Donnelly River Pemberton

The distant boat was the only means of access from my campsite to the coast. I spent 3 days photographing in the area. This my last night at the mouth of the Donnelly River, in the D'Entrecasteaux National Park

This was my last night at the mouth of the Donnelly River Pemberton. I could either stay put and get myself warm and settled for the night. Or I could use this last evening of this trip and see if there was an opportunity to make a final photograph.

The wispy high-level clouds had all but disappeared behind darker, lower clouds marching over the horizon. I stared upwards trying to read the sky. There were two layers of high and low cloud traveling towards each other, as if to collide.

Definitely a cold front on the way. The fast-moving cloud thickening and the western horizon is becoming steadily darker. I didn’t have high hopes of making an image before the end of the day. If anything it looked like I was going to get wet.

But one thing is for sure, if you don’t go out and try then the result is definitely no photograph. It is in these unpredictable weather conditions that you can witness some of the most spectacular changes in light.

I grabbed my camera bag and tripod, placed them in the dinghy. Heading downstream I reached the wide sandbar that partially blocks the flow of the Donnelly River into the Southern Ocean. I anchored in the crystalline white sand and studied the limestone cliffs. Could there be a reflection in the tannin stained river if the sun should re-appear?

The wind was picking up making it difficult to keep the camera gear clear of fine sand particles. Looking back towards the dinghy, I set up my Wista 4×5 field camera. I was planning to use a Calumet 6×12 roll film back loaded with 50 ISO Velvia. The roll film 6x12cm format suited the composition best and would possibly allow me quick exposures in relatively short succession. Setting a predetermined aperture and shutter I then covered the camera in a plastic bag to protect it from the wind-borne sand. I waited.

It was getting late and with the sun setting and it looked like my chance of capturing dramatic light was fading. Then the unexpected happened, for a brief moment a break in the cloud let a small sweeping sliver of light trace a path down along the coast.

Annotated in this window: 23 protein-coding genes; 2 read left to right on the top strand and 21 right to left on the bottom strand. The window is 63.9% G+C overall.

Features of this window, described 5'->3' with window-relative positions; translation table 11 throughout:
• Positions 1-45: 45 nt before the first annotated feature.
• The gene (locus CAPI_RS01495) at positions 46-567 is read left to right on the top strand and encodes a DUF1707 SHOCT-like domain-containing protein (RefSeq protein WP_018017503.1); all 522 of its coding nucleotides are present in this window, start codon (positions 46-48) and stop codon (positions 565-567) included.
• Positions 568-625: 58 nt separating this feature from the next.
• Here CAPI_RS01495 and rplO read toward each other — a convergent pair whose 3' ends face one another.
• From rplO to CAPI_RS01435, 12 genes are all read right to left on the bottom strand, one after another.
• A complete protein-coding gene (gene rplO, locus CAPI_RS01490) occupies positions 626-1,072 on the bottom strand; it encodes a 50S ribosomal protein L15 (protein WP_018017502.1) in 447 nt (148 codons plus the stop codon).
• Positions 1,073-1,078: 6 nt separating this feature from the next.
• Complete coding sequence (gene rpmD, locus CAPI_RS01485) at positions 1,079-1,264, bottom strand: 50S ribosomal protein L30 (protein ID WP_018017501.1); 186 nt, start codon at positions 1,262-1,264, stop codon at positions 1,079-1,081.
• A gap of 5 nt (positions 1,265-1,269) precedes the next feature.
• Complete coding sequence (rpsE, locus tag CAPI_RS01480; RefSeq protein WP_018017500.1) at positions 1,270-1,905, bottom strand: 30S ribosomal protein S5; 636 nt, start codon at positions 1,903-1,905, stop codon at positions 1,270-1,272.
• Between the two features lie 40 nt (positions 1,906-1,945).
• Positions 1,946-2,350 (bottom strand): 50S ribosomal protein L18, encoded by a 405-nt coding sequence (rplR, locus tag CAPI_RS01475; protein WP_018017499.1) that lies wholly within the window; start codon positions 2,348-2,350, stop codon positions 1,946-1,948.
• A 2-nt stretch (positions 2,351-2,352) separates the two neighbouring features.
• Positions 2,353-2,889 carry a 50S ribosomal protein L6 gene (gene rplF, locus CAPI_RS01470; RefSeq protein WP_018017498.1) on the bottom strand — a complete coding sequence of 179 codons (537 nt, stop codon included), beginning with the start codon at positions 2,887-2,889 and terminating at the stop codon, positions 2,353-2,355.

Removing the bag I cocked the shutter and waited for the sweep of light to hit the sand dune mound in the middle of the bar. I released the shutter,  exposed the film for one second, replaced the double dark and wound on the next frame. By then the light had gone completely, there would be no second image and sheets of rain were coming.

That night back at camp I cleaned my camera gear by candle light. In the relative quiet between the showers of rain I could hear various frogs calling in the dark and the lone call of a Mopoke owl. Tired, I settled into my sleeping bag with the satisfaction of knowing that I had not lost an opportunity to make a final image during my stay. By making the effort of being ready and just being out there.

Are you creating similar opportunities for your photography? Twelve months later I published this image in my book Pemberton Wine Region.

Wista 4×5 field camera, 6×12 roll film back, Velvia 50 ISO film. Photographic prints of Donnelly River Pemberton 15 x 30 inch and larger available.

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Since 1989, Alex Bond has published cards, calendars, books, and posters under his imprint Stormlight Publishing. His images showcase the West Australian environment. Bond's handcrafted, silver-gelatin, fibre-based prints are personally made by the author in his darkroom.
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